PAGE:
09 20 Oct '24
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Lukas Dhont


105' - 2022 - Drama - Dialogue: Dutch, French
Director: Lukas Dhont Composer: Valentin Hadjadj With: Eden Dambrine, Gustav De Waele, Emilie Dequenne, Léa Drucker, Kevin Janssens
Lukas Dhont's sophomore feature (after Girl) is a sensitive and empathic look at a friendship between two thirteen-year-old boys. Fragile, deeply moving Belgian cinema that was awarded the Grand Prix in Cannes.
Belgian cinema at its most fragile. And at its very best.
During what seems like an eternal summer, two thirteen-year-old boys enjoy their free time and each other. They go to war against imaginary enemies, they run through the idyllic and colourful flower fields nearby, they sleep together; sometimes their bodies entangle. Leo and Remi have been inseparable since forever. Their friendship is joyful, tactile, innocent and above all unbreakable. Is it more than friendship? The glances Leo casts at Remi when he plays the oboe suggest as much. Lukas Dhont's long-awaited and already much-praised follow-up to Girl is an affectionate, lyrical portrait of a tender friendship that will remind every adult of a time when summers were filled with freedom, and when romps and sleepovers made up the bulk of the summer vacation. But every idyll comes to a close. Back at school, the two get the inevitable question: "Are you two together? Are you a couple?" The queer stigma suddenly arises, and thus Leo distances himself from Remi to indulge in a macho sport like ice hockey and in conversations with more virile boys about their favourite football players. Until a disruption pulls Leo and Remi entirely apart.
Back in May, Lukas Dhont, still only 31 years of age, competed for the Palme d'Or in Cannes. It proved to be a historic edition of the Cannes film festival for Belgium, with the Grand Prix for Dhont as the ultimate highlight. During the first screenings, the sobbing exceeded the applause. It's proof that the filmmaker from Ghent again delivers intimate, sensitive cinema with a lot of empathy, never judging or condemning his characters. Close also benefits from the exceptional talent of its young newcomers Eden Dambrine and Gustav De Waele who, in their own way, shape heartbreak in the innocent life of a teenager. Emilie Dequenne, who made her debut in Rosetta by the Dardenne brothers (a source of inspiration for Dhont), plays Remi's mother. Her bond with Leo is so natural and yet so unique in cinema. D.o.P. Frank van den Eeden's graceful cinematography is an enchanting feat. And Valentin Hadjadj's score is incredibly moving, just like each and every ingredient of Dhont's equally personal and universal film. Close is Belgian cinema at its most fragile. And at its very best.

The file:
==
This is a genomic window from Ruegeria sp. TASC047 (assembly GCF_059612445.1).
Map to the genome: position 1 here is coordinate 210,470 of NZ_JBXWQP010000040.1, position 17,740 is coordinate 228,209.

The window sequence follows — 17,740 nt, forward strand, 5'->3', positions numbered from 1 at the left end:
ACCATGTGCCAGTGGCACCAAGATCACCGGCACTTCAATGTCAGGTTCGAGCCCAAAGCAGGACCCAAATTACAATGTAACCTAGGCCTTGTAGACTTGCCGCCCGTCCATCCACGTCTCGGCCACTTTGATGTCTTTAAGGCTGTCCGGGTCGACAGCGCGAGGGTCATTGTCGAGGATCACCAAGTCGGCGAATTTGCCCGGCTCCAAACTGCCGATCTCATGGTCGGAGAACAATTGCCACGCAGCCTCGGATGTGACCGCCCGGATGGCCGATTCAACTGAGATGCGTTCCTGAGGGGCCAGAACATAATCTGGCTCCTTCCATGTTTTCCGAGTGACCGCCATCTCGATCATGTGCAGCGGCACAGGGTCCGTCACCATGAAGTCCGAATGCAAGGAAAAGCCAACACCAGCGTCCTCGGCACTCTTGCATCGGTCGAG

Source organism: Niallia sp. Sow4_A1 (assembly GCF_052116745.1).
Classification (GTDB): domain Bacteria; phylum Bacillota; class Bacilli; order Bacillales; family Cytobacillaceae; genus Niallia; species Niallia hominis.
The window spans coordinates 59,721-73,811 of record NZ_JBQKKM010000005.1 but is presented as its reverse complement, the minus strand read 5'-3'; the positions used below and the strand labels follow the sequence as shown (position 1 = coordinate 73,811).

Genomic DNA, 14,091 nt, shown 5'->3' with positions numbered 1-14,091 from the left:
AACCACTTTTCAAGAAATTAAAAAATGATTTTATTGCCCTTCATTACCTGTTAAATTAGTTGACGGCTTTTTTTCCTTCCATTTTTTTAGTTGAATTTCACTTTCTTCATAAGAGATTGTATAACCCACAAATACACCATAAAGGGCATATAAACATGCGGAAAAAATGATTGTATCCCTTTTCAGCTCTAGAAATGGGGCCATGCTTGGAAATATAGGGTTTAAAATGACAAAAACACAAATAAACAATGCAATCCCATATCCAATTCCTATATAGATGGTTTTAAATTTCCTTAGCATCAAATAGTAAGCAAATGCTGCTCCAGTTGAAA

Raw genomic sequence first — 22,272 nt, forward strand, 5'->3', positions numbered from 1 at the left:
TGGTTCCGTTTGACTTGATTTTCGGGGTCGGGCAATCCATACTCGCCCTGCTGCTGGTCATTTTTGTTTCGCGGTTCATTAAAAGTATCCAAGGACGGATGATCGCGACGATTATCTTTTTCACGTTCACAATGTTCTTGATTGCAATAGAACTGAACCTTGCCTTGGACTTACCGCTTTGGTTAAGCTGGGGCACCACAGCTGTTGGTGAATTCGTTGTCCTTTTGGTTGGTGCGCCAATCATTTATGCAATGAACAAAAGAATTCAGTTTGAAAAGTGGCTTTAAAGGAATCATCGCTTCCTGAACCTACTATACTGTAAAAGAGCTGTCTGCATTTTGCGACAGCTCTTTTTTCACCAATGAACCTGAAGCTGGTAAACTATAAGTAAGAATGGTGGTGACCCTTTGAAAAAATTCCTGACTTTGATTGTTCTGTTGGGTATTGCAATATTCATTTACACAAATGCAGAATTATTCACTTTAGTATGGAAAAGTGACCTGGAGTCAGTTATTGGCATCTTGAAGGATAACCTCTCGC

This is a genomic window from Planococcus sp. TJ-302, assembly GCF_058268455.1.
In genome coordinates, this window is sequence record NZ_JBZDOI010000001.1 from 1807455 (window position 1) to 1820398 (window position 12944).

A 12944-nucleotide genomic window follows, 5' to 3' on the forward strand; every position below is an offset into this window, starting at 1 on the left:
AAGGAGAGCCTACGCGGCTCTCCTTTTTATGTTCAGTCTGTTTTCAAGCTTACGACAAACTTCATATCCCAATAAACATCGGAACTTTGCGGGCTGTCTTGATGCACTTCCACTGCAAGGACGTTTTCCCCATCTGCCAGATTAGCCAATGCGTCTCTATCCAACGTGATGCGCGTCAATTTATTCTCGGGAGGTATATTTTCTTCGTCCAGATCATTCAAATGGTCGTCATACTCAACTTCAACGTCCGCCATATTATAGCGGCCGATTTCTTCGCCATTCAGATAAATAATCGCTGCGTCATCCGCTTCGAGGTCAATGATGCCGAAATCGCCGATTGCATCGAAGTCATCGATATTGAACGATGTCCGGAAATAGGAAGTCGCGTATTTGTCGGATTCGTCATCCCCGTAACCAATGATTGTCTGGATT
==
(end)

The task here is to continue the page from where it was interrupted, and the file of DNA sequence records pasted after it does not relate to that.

"The disintegration of a friendship between two boys on the cusp of adolescence in rural Belgium triggers a tragedy, in the quietly devastating sophomore picture by Lukas Dhont. The combination of knock out performances, in particular from newcomer Eden Dambrine as Leo, and direction of uncommon sensitivity from Dhont makes for a picture which is intimate in scope but which packs a considerable emotional wallop. (...) Dhont elegantly uses the quotidian routines of a child's school and after school routine to show how nothing and everything can change all at once; how finding the words to speak can be the hardest part of coping with feelings for many young boys." - Screen Daily

Image gallery

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Lukas Dhont


Valentin Hadjadj


Eden Dambrine, Gustav De Waele, Emilie Dequenne, Léa Drucker, Kevin Janssens


Lukas Dhont, Angelo Tijssens

Director of Photography

Frank van den Eeden


Alain Dessauvage


Michiel Dhont, Dirk Impens

Production studios

Menuet BVBA


Lumiere Publishing NV

More information


Dutch, French

Countries of production

Belgium, The Netherlands, France




Lukas Dhont

Headlong (short, 2012), Skin of Glass (short, 2012), L'infini (short, 2014), Girl (2018), Our Nature (short, 2021), Close (2021)

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